Indeed, Colorado boasts the nation's seventh-best record over the last ten years, returns 52 healthy lettermen (including thirteen starters) this season and ranks anywhere from number five to number 21 in pre-season polls.

That kind of pressure hastened Barnett's plans and firmed up his resolve. Denver Broncos offensive coordinator Gary Kubiak was evidently CU's first choice to replace river-rafting, guitar-strumming Rick Neuheisel, but when Kubiak turned the job down, Gary II leaped in with both feet.

Since January, he has visited the families of every player on CU's team (save three) in hopes of avoiding the emotional trauma of a "transition year" and sidestepping some errors he made in Evanston. His 1992 and 1993 Northwestern teams were divided between "Barnett guys" and players recruited by previous head coach Francis Peay. "I went in there with a plan before I knew what the problems were," he says. "I won't do that here."

After getting up-close and personal with the CU parents last winter, Barnett's putting their sons through hell this fall. Translation: Three-a-day practices -- at 9 a.m., 11:15 a.m. and 5 p.m. Each session is shorter than in the traditional two-a-day plan but more intense. He wants his kids "to practice like their hair's on fire," Barnett says. Three-a-days, he adds, are "more of a mental grind than a physical grind, and that's what we want."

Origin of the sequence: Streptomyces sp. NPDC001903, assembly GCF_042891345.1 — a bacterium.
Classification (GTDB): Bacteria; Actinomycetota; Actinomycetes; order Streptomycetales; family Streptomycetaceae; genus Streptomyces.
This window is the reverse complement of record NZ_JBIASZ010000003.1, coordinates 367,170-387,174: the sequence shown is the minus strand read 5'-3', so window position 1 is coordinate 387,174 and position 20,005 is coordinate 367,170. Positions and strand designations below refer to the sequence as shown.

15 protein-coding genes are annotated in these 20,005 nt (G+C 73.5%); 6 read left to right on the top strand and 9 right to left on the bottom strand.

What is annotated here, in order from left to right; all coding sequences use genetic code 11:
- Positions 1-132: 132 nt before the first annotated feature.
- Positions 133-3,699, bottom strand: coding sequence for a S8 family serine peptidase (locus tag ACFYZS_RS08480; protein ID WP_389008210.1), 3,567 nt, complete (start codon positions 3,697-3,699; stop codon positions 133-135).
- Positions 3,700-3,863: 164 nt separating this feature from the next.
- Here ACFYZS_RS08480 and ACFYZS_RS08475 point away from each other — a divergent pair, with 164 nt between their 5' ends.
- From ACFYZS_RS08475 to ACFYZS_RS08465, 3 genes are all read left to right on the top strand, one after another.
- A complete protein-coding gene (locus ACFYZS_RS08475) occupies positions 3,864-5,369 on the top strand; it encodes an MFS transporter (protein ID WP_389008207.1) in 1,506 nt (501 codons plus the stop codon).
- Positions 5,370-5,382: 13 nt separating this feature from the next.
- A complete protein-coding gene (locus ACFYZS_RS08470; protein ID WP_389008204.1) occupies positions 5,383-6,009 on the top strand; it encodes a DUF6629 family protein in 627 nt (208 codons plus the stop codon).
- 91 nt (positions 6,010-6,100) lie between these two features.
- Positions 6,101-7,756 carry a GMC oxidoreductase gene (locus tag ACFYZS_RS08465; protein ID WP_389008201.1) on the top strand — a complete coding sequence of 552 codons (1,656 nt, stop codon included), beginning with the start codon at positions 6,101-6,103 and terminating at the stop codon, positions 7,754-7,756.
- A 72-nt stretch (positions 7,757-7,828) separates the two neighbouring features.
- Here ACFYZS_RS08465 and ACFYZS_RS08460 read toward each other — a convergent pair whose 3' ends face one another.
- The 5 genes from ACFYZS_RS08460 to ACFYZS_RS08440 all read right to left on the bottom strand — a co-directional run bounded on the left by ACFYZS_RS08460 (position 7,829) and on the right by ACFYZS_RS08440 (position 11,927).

Barnett and offensive coordinator Tom Cable, late of the University of California, have also scrapped Neuheisel's pass-happy offense -- which produced a 5-6 season in 1997 and an injury-plagued 8-4 last year -- in favor of a fifty-fifty pass/run attack based on multiple formations, complex motion, quick timing passes and constant pressure on the opposing defense. It's a brainy offense that catapulted an undertalented Northwestern team boasting good SAT scores to the top of the tough Big 10 Conference. It is also, Barnett acknowledges, the kind of offense that may suddenly look familiar to Denver Broncos fans. Head coach Mike Shanahan and Barnett share some ideas, and "it's scary how similar these offenses can look," says CU's new man.

To be sure, the Barnett Plan will keep the cobwebs off CU's swift but heretofore underused running backs -- all three of them. Last year the team averaged just 123 yards per game rushing, and that must improve. Meanwhile, the new offense is also designed to give the element of surprise back to senior quarterback Mike Moschetti.